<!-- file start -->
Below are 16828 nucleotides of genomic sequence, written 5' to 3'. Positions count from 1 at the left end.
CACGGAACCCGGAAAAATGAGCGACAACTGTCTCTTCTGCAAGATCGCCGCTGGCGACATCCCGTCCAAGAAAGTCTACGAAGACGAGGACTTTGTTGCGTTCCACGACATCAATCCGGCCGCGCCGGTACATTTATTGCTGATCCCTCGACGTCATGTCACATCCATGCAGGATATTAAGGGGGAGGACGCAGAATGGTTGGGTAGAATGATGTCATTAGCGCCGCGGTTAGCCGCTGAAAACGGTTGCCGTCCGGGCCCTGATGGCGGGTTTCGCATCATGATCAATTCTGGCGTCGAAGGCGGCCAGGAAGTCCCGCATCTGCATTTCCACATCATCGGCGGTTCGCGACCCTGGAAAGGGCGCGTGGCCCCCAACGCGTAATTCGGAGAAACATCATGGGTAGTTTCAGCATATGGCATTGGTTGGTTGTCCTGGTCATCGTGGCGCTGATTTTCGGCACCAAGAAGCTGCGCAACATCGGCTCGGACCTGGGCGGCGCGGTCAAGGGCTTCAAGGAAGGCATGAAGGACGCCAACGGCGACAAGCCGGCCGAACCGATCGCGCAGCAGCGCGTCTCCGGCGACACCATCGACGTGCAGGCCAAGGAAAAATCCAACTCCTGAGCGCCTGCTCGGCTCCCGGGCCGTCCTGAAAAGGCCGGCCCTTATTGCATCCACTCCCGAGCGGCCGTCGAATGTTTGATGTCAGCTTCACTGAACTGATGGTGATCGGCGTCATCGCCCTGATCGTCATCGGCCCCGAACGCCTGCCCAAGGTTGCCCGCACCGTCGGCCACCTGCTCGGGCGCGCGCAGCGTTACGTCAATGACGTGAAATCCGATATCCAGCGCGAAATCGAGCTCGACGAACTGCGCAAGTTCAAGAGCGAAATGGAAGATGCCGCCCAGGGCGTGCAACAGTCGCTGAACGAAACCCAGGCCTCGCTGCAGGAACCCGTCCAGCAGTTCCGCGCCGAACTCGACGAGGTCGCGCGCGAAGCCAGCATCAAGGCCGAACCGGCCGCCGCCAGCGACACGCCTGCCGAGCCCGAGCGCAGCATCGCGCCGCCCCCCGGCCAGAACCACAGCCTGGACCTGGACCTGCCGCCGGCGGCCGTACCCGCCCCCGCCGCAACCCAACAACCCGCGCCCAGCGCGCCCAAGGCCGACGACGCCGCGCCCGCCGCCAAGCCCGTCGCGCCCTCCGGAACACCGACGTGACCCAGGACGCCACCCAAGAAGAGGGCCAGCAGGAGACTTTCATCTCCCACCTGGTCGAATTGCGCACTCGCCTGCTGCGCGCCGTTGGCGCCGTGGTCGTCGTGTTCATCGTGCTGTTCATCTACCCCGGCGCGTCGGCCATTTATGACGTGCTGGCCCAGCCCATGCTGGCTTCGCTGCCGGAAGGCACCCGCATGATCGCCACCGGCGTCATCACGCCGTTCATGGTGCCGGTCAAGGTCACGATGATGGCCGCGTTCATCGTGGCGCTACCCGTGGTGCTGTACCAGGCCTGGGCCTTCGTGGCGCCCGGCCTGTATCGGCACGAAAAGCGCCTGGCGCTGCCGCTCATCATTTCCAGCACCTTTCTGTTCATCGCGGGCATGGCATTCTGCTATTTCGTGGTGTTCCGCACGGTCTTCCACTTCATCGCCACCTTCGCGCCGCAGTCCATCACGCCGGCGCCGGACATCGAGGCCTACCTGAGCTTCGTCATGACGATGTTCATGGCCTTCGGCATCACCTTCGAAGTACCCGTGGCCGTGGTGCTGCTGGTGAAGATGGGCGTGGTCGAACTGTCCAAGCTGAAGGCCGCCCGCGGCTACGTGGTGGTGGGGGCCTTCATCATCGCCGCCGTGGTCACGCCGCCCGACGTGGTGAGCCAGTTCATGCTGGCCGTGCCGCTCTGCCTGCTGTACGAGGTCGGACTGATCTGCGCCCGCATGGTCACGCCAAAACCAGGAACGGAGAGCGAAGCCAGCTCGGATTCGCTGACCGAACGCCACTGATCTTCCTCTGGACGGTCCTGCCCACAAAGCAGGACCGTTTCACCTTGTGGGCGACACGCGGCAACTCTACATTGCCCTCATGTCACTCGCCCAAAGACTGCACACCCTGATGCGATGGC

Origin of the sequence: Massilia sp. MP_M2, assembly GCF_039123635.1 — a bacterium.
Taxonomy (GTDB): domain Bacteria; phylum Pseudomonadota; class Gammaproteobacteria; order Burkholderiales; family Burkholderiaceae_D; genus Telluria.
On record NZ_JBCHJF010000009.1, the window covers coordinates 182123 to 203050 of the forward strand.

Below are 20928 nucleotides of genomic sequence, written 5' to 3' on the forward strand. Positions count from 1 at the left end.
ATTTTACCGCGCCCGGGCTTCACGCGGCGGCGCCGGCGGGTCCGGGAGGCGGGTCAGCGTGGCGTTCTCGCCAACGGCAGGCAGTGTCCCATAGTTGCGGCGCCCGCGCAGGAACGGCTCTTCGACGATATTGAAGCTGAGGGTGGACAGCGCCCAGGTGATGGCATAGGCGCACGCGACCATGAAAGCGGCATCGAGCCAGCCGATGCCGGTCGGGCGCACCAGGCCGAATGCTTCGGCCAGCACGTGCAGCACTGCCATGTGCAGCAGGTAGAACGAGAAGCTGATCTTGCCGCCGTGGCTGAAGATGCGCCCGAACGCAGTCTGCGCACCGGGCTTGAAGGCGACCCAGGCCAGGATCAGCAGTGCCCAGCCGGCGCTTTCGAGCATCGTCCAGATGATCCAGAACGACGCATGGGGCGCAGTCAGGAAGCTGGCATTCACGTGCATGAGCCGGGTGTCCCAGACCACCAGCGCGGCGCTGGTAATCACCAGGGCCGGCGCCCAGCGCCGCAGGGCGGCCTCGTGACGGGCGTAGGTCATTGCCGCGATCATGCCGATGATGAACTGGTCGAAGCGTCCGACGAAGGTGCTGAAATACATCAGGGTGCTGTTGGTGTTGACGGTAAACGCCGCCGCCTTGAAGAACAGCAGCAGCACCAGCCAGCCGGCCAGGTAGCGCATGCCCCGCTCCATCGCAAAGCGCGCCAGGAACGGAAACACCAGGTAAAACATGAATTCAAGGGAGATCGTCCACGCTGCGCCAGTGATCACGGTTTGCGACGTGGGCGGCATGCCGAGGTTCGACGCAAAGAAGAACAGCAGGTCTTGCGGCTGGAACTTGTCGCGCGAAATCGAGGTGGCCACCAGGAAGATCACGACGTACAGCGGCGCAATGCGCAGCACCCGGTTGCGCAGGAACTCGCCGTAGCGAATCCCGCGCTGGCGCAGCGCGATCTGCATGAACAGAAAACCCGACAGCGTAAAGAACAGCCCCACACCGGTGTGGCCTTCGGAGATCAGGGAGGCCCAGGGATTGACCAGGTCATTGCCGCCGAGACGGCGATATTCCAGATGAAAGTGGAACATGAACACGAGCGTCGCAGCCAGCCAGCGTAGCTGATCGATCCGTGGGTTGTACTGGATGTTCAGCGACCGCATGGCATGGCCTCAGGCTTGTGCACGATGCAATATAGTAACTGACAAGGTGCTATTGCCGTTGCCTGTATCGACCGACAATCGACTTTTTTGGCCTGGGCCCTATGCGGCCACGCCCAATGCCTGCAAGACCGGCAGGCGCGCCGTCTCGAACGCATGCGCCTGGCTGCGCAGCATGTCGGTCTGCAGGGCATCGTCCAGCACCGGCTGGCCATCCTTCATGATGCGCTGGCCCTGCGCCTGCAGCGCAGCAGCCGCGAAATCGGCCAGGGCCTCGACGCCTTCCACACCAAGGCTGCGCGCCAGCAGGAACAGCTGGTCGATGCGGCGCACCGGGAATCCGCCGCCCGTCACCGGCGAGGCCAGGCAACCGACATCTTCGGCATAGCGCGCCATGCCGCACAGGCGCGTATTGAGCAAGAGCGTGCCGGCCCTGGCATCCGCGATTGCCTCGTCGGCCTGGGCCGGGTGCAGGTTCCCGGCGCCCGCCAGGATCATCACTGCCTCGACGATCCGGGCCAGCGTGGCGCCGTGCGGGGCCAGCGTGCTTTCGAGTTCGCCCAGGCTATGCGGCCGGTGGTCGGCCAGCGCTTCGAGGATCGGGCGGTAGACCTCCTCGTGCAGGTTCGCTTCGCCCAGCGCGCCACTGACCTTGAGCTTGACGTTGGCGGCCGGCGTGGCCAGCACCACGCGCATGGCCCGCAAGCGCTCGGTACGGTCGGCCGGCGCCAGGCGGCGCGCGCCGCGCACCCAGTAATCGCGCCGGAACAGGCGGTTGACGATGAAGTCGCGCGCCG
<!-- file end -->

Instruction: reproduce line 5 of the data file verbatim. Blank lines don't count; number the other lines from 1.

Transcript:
On record NZ_JBCHJF010000009.1, the window covers coordinates 182123 to 203050 of the forward strand.